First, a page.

Since Thursday, early pictures of the cars in the paddock revealed a difference in rear wing levels between Ferrari and Mercedes. As Friday in Monza was mostly a wash-out, a truly relevant comparison between the two cars could only be made be onwards from Saturday. The difference in wing levels was evident, as can be seen on Figure 1.
Mercedes car featured a relatively large “scoop” rear wing design compared to Ferrari’s simplistic flat rear wing. The advantage of such scoop design is a reduction of induced drag from rear wing tip vortices, while maintaining a larger angle of attack in the middle. This design is generally used on cars that have enough power to overcome the increased pressure drag (compared to low angle of attack and flat wing design). The difference in front wing design of these cars is a trait of Ferrari since last year, as red cars usually feature a drop in the middle of their wings, highlighted in green on Figure 1. Both these features suggested Ferrari went for a lower drag configuration than Mercedes and it was expected to see them quite a bit ahead in the speed traps.
Figure 2 – speed trap data from Saturday’s qualifying session, courtesy of FIA
On Figure 2 we can see Mercedes was, in fact, just slightly ahead of Ferrari in the speed traps, while crossing Intermediate lines showed some small changes. Overall, this showed there was little to choose from between these cars in terms of top speed. Lap times showed this was in fact the case in corners as well, as red and silver cars exchanged fastest sectors regularly in Q3. Speed trap data from the race is skewed by DRS combined with tow from the car in front, which is why it shouldn’t be taken into account. Highlighted on Figure 3 is the difference in height of the scoop on Mercedes wing, along with the difference of front wing height in the middle.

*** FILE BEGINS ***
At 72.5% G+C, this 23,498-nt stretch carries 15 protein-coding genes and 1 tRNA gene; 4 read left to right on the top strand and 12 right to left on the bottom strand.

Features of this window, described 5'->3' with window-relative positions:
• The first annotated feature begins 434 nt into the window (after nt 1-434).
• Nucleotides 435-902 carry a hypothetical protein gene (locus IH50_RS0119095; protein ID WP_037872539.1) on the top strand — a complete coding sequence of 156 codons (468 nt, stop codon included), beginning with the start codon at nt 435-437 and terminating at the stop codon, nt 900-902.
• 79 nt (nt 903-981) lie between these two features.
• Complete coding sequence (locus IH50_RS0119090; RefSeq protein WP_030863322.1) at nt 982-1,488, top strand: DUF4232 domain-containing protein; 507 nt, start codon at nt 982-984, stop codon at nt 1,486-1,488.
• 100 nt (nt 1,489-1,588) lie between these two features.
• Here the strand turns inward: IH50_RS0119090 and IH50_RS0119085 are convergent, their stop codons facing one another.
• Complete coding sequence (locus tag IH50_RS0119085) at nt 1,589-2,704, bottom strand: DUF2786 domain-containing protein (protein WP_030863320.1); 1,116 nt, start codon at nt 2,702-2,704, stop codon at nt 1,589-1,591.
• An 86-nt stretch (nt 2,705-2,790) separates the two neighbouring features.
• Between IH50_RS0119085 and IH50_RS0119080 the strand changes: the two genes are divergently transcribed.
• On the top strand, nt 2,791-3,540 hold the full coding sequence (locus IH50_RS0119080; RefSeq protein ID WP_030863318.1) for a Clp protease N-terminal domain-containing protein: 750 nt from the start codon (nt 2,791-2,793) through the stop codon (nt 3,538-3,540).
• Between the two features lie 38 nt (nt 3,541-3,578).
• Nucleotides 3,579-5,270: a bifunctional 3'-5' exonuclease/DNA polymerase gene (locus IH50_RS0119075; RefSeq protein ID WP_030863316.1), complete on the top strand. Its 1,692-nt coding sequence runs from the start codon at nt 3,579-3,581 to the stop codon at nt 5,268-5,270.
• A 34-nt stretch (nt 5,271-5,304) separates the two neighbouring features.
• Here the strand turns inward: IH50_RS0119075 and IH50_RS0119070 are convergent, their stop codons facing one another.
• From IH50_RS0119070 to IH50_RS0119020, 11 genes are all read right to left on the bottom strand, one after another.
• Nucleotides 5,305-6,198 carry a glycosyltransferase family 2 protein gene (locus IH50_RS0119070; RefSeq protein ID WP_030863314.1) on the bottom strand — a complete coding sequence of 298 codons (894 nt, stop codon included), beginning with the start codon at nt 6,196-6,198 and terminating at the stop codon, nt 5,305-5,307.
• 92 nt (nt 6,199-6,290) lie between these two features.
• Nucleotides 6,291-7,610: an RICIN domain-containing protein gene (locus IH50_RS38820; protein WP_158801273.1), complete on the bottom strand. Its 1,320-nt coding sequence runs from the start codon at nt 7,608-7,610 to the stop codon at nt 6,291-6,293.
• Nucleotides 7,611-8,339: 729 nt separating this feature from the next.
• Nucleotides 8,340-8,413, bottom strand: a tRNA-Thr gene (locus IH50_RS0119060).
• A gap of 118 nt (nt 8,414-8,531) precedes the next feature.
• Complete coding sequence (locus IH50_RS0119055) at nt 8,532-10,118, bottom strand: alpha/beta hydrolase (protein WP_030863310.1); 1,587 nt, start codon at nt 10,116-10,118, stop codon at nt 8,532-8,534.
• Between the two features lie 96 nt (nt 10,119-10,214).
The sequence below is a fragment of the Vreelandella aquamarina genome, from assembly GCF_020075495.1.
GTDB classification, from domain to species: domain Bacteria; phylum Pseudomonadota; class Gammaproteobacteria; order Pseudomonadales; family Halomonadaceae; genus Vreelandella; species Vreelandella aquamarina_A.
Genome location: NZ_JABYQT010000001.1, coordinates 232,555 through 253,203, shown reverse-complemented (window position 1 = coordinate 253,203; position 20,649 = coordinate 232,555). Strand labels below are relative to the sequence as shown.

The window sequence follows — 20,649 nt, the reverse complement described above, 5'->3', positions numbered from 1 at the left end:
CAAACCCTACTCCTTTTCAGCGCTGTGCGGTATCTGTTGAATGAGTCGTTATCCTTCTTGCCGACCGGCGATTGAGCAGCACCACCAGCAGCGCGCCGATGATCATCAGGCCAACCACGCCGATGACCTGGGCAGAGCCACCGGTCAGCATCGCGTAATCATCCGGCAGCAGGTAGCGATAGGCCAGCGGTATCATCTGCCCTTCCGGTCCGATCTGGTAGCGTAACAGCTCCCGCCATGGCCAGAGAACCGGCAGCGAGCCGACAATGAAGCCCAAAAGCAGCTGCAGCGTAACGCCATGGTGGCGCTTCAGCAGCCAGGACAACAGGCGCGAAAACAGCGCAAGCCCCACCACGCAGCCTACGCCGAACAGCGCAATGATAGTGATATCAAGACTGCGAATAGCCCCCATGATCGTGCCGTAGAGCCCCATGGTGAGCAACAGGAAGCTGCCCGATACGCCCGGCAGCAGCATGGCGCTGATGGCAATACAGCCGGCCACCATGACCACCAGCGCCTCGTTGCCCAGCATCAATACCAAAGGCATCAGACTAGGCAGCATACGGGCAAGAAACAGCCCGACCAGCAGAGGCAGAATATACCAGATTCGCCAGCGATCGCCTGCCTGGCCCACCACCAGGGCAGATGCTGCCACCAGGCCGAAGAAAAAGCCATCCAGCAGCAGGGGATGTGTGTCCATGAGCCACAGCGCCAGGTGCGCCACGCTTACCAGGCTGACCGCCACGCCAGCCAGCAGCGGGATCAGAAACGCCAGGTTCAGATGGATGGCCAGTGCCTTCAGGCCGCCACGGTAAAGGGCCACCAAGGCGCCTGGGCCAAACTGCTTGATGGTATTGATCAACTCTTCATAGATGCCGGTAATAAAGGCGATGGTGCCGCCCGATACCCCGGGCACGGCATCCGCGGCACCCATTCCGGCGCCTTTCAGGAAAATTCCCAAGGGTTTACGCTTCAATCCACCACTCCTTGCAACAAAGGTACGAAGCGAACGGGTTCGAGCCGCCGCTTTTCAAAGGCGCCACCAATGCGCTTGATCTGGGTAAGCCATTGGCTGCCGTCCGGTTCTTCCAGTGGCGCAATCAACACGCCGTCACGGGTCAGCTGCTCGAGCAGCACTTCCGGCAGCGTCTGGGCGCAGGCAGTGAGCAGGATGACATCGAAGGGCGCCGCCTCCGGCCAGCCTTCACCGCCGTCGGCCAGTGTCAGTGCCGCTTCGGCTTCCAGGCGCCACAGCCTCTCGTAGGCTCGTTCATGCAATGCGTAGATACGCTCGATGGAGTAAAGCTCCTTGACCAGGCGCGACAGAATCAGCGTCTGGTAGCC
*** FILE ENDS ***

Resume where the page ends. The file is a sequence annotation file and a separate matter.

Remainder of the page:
Aerodynamic drag is a function of dynamic pressure, reference surface area and drag coefficient. This coefficient, on the other hand, is a function of car geometry. The reference surface area is directly proportionate to the overall aerodynamic force. For drag, frontal area is the most important aspect – which was significantly smaller on Ferrari in Sunday’s race.
The drag coefficient of wings is mostly a function of angle of attack, wing chamber and wing chord. While camber is hard to asses with relative certainty, angle of attack is easier to evaluate. Due to the scoop, the average angle of attack on Mercedes’ rear wing was larger than that of Ferrari‘s. This strongly suggests Mercedes rear wing had a bigger drag coefficient than Ferrari’s counterpart.